Attractions from Bermuda


Crystal caves

In the Crystal caves you will find fantastic stalactite formations. These caves were discovered coincidentally in 1907 by two boys playing ball. When the ball disappeared down a hole, the boys dug down after it and found themselves in a vast cavern.

Devils hole Aquarium

In 1830, a Mr. Trott built a wall around his fish pond - manifestly to prevent people from fishing in it - and, naturally, was besieged with questions about what he was hiding. Thus, Mr. Trott permitted people to view his fish pond for a fee. These days, the deep pool contains sharks and turtles.

Fortress St. Catherine

This fortress is the most impressive sight on the island. The building of this magnificent fortress was begun around 1613 and it is now beautifully restored with cannons, tunnels and ramparts to satisfy even the most avid military historian. The fortress has been remodelled at least five times.

Gibbs hill Lighthouse

The second cast-iron lighthouse ever built soars above Southampton parish. The tower stands 1206 metres above the sea. Originally the light was produced by a concentrated burner of four large wicks, but today the beam comes from 1,000 watt bulbs and can be seen by ships 65 kilometres out to sea.

Old Devonshire Church

A church has been standing on this site since 1612, although the original was replaced in 1716. The replacement church was present until 1970, when it was almost wholly destroyed in an explosion on Easter Sunday. The present church is a faithful reconstruction.

Ordnance Island

A splendid Desmond Fountain statue of Sir George Somers dominates Ordnance Island. The ducking stool on the island is a replica of the one used to dunk gossips, nagging wives, and suspected witches in the water. Demonstrations are sometimes given, although volunteers say that getting dunked is no fun, even in fun.


Outside the South Shore you will find many shipwrecks in the ocean - they may be an exploring adventure for an experienced diver.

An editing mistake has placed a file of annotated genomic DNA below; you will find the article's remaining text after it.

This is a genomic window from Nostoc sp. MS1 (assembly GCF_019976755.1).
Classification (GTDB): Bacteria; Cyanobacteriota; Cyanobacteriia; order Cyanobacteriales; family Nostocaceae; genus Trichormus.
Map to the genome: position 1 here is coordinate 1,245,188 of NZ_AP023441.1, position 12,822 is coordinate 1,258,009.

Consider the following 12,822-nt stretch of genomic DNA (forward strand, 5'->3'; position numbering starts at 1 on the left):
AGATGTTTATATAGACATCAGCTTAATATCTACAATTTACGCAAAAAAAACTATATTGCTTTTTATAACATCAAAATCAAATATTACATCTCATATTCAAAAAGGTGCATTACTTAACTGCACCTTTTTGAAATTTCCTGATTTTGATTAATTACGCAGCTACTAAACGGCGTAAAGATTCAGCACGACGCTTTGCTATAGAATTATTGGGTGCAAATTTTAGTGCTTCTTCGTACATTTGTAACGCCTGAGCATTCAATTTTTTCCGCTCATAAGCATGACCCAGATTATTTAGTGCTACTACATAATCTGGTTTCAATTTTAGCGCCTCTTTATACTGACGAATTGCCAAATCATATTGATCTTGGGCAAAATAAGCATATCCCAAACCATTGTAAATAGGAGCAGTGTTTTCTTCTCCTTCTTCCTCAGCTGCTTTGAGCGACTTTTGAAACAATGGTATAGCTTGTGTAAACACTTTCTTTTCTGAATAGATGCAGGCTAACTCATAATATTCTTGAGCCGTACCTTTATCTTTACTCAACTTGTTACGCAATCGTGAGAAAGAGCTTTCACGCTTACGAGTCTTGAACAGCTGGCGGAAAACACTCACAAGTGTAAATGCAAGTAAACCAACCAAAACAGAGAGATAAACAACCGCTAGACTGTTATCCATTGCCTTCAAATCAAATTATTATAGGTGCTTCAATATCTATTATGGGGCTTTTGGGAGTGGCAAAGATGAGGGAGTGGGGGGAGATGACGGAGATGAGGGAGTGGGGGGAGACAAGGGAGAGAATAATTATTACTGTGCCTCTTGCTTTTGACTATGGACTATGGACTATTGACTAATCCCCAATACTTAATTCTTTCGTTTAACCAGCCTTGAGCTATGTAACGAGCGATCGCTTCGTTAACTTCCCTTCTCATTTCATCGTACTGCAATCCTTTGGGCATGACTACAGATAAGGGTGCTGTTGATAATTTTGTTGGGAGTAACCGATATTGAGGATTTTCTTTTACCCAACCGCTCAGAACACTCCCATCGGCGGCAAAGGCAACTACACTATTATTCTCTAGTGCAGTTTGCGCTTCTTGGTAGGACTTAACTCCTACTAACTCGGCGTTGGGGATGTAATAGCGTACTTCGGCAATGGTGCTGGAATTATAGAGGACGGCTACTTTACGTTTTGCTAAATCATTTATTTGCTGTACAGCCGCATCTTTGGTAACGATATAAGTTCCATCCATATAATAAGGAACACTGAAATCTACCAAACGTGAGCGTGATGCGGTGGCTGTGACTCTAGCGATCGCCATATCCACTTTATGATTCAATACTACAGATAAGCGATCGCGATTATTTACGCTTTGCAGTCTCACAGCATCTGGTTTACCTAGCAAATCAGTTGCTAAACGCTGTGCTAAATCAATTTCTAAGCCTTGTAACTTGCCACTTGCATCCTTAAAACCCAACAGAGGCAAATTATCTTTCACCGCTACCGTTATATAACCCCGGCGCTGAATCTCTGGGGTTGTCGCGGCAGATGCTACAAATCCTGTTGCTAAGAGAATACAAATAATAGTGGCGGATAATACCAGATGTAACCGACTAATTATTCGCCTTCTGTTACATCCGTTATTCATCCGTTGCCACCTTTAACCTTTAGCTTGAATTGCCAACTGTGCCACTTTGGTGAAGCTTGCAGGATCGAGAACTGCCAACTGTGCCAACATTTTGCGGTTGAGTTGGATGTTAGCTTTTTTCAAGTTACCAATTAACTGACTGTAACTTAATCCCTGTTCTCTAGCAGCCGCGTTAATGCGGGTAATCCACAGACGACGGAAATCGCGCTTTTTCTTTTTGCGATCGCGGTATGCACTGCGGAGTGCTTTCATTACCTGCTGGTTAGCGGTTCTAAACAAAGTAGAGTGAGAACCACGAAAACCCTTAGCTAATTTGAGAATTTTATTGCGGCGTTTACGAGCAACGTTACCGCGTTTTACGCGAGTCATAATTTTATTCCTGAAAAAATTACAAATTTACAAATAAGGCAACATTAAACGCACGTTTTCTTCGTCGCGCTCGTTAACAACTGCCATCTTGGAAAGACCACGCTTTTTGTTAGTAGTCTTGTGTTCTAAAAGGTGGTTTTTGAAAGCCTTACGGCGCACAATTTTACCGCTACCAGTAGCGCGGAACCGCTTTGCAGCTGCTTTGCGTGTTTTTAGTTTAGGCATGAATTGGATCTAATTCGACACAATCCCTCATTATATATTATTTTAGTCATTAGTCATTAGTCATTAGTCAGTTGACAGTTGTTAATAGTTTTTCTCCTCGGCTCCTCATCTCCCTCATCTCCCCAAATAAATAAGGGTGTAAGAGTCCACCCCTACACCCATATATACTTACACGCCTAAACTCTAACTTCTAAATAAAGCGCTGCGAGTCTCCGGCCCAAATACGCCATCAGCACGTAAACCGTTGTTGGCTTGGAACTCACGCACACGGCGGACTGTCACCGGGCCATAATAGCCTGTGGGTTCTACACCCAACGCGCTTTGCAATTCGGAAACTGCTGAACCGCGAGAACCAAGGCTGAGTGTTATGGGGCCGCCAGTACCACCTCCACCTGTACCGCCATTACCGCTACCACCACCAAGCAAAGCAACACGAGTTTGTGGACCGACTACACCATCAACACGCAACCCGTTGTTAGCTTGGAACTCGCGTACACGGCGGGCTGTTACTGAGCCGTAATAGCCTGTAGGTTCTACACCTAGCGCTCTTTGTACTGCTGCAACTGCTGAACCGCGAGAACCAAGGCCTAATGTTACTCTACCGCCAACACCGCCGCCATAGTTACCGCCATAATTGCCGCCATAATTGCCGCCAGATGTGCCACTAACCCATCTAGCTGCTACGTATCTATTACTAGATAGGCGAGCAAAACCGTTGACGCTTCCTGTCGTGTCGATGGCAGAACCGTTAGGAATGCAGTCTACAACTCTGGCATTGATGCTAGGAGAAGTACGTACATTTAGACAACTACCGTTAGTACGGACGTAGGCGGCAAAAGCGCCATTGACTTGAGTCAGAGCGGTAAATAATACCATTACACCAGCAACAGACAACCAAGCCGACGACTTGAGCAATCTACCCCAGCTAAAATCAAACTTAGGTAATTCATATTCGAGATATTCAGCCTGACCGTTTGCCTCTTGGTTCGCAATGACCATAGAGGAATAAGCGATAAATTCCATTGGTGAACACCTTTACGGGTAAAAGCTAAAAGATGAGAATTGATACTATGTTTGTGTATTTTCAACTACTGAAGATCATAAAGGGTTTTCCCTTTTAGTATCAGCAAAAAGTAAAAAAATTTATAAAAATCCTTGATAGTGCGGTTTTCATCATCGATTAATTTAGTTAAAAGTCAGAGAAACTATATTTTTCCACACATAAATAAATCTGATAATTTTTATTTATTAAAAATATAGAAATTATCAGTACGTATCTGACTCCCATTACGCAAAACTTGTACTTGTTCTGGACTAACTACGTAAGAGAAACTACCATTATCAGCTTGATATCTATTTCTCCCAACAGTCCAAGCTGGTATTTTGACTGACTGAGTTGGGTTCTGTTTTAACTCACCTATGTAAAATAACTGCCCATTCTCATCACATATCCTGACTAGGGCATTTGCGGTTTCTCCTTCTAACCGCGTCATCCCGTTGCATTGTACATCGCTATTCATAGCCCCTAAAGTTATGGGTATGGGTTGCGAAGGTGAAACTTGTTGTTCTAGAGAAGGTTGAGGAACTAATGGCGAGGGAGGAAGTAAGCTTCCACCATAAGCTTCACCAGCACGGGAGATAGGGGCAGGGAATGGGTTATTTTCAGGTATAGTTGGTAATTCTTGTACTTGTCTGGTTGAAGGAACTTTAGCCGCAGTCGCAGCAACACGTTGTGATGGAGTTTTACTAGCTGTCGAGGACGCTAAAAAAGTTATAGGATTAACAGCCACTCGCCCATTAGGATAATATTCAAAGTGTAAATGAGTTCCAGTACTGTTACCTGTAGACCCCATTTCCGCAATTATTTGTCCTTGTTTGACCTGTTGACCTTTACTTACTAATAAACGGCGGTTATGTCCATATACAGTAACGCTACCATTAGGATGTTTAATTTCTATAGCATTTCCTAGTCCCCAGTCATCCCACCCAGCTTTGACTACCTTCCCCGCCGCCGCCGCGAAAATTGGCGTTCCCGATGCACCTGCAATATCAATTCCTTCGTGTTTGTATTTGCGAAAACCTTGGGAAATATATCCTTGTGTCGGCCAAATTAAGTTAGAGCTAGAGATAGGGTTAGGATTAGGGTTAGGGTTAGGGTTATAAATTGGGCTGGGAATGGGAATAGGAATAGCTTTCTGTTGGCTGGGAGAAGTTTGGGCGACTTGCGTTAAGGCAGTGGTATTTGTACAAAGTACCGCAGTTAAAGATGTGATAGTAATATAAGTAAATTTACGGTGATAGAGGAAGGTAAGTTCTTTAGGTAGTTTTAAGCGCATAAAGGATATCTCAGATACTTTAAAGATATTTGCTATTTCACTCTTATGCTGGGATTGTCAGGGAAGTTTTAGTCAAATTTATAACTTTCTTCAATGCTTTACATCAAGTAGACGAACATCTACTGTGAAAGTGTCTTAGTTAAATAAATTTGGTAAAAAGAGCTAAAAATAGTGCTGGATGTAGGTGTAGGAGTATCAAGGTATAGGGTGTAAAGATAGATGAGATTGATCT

Spittal Pond Nature Park

A showcase of the Bermuda National Trust, this nature park provides you with many possibilities of walking on even long distances. From May to November more than 25 species of waterfowl winter here.

St. George

This unspoiled town with a spectacular view of the harbour of St. George was formerly known as Bermuda's capital, and the town is excellent for sightseeing. It is still captured by the charm of the British settlement in "the New World". Many buildings and the tortuous alleys are from the colonial time, and several constructions, being hundreds of years old, have been restored and placed in museums.

St. Peters Church

The tombstones here in Bermuda's oldest church-yard tell some interesting tales, indeed- this is the resting place of governors, doctors and pirates. Parts of the church date back to 1620; consequently it holds the distinction of being the oldest Anglican church. The present church was extended in 1713.

Tobacco Bay

In 1775, gunpowder bound for Boston was secretly loaded on this bay. Nowadays there are changing facilities and a refreshment stand on the fine beach that one can use while enjoying the spectacular ocean view and dreaming about the adventures of bygone times.

Unfinished Church

Work began on this church in 1874, but construction was halted when a schism developed in the church. Money for construction was later diverted to rebuild Trinity Church in Hamilton after it burned down.

Verdmont - the old house

It may have been prominent shipowner John Dickinson who built this house around 1710. Although it contains none of the original furnishings, Verdmont is a treasure house of Bermudiana. Much of the furniture has been crafted by Bermuda cabinetmakers with special and exciting history following every part of the house.


Cathedral of the Most Holy Trinity

Cathedral of the Most Holy Trinity This is one of the island's most impressive structures and the seat of the Anglican Church of Bermuda. The cathedral was the second church to be built on this site: Twelve years after its completion in 1872, Trinity Church was burned to the ground. The church is constructed of material from the British islands with a tower rising to 143 feet.

Fort Hamilton

On the eastern outskirts of Hamilton is this imposing old fortress built by order of the Duke of Wellington. This impressive fort has a moat, cannons and secret underground passages built in the cliffs. Outdated even before its completion, the fort never fired a shot in aggression. Today, you can enjoy the splendid views of the capital and the harbour from here.

Museum of the Bermuda Historical Society / Bermuda Public Library

The museum and the library are housed in the building where Bermuda's first postmaster, W.B. Perot lived. In the library you will find virtually every book ever written about Bermuda as well as a collection of Bermudian newspapers dating back to 1784. Moreover, the museum contains a fine collection of old English coins as well as a hand-written letter from George Washington "to the inhabitants of Bermuda".

St. Davids Lighthouse

Built in 1879 of Bermuda stone and occupying the highest point on Bermuda's eastern end, the lighthouse rises 62 metres above the sea. Although only about half the height of the Lighthouse in Southampton Parish, it nevertheless has spectacular views of the island.

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